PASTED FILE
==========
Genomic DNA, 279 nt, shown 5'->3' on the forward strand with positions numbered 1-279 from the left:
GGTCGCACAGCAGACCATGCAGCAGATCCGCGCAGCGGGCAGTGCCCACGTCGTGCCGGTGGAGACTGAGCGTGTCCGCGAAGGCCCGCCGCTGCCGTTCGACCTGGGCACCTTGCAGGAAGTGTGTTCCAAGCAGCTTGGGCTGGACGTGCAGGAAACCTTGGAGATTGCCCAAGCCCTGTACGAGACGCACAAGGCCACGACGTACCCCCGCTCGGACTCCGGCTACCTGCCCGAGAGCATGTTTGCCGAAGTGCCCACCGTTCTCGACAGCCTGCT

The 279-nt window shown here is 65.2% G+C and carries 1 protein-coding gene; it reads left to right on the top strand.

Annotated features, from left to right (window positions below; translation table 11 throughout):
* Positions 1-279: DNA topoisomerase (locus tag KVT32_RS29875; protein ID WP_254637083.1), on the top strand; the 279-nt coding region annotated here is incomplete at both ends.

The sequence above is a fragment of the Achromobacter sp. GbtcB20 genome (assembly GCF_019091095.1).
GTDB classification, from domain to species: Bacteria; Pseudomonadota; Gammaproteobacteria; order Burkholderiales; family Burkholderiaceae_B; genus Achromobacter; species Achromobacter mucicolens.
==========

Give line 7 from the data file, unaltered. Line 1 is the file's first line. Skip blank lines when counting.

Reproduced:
GTDB classification, from domain to species: Bacteria; Pseudomonadota; Gammaproteobacteria; order Burkholderiales; family Burkholderiaceae_B; genus Achromobacter; species Achromobacter mucicolens.